Living life at a recycling plant

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MATHIS THOERRISEN/ STAFF

Director Jiu-liang Wang an- swers questions after the film.

Mathis Thoerrisen, editor-in-Chief

  One of the most talked about films at this year’s Sundance Film Festival is the documentary “Plastic China.” The film follows 11-year-old Yi-Jie as she works with her father at a plastic recycling plant in China. Yi-Jie dreams of going to school, but her father cannot afford to pay her tuition.

  Yi-Jie cooks and takes care of her siblings, all while she is helping her father work at the plant. The factory owner, Kun, is a dreamer much like Yi-Jie. The young man and the girl form a special bond, and Kun offers to pay for Yi- Jie’s tuition. Yi-Jie’s father disagrees and tries to take his children and go back to his village, but when he realizes that he cannot pay for the train tickets they return to the factory.

  Plastic China is a visually stunning documentary that captures the melancholy of the families living and working at the plastic recycling plant.

  The director, Jiu-liang Wang, originally a journalist, says he made the film to show the world how the people in this area live. The plastic recycling plant that Yi-Jie works at is only one out of five thousand in China. It took director, Wang, a long time to gain the trust of Yi-Jie and the others at the plant. He says, “we became part of the family.”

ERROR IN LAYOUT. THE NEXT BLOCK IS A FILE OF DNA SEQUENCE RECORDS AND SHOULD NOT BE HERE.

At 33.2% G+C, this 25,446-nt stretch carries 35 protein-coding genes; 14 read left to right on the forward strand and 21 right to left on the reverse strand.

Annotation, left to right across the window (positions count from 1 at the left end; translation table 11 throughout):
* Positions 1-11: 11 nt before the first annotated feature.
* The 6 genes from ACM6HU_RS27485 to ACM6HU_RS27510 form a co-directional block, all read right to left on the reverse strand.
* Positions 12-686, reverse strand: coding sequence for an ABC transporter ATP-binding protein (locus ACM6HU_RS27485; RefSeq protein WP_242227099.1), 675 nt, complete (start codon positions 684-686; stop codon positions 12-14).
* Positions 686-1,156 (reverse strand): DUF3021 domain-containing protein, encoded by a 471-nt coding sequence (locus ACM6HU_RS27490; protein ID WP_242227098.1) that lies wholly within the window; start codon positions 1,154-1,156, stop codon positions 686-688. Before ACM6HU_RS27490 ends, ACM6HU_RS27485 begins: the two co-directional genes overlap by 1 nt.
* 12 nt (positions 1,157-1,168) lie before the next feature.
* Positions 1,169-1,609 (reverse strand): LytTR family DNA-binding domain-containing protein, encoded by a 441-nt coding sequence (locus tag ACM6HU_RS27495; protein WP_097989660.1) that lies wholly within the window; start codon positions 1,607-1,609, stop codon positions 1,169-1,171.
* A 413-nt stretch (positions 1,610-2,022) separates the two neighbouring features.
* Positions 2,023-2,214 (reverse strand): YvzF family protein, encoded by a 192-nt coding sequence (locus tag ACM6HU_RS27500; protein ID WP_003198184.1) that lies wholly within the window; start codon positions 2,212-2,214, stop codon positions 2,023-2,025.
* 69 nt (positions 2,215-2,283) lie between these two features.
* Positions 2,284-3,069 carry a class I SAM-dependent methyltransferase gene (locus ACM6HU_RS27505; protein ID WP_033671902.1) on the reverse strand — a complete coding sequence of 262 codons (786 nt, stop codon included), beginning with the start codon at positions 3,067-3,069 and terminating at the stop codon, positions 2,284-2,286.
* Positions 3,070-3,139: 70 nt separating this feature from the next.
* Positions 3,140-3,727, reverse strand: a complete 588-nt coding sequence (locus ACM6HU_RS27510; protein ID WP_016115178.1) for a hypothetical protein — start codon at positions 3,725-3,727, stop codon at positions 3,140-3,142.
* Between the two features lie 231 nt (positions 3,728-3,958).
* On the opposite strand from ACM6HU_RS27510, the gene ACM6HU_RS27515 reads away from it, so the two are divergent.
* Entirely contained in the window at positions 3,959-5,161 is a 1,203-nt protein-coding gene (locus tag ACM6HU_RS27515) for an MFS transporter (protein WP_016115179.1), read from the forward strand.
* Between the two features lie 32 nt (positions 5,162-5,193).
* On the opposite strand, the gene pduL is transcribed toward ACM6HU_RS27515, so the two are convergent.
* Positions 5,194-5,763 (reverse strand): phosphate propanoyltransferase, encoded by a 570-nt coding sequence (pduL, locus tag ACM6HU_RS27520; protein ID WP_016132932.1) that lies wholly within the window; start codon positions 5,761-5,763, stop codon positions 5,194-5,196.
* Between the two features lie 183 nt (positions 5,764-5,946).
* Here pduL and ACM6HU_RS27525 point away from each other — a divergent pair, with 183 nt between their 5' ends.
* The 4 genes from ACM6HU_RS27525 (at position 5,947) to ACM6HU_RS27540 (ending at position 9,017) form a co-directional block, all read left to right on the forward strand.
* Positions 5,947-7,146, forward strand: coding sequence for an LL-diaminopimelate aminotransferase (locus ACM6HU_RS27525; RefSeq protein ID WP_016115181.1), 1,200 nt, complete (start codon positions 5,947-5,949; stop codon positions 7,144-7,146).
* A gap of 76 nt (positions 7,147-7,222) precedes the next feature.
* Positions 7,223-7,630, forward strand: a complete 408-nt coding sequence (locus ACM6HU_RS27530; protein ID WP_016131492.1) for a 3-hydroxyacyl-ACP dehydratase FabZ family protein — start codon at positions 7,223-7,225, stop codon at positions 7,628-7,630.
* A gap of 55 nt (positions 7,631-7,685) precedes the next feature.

Though he tried to stay objective initially, Wang says that it was impossible and that eventually, they paid for Yi-Jie and her oldest brother to travel back to their village and attend school.

  Wang says he made this film to raise awareness about the people that find themselves in this situation. Millions of tons of garbage are imported to China every year for recycling, but because of the nature of this trash, it must be sorted by hand.

  Much of this trash comes from America, and it seems like for some companies it is an easy way out of recycling. The pay to export garbage to China where people work under conditions that would never be acceptable in the United States.

  As the audience was making its way out of the movie theater, the director and his crew handed out film pamphlets and a little wooden spoon.

  Everyone receiving a wooden spoon accepted the gift with the utmost respect, not only for the filmmakers, but also for film.

  “Plastic China” is a film that makes you think about your own life and the choices you make. It causes one to question how can we live our lives the way we do in good conscience, knowing that people on the side of the earth are paying the price?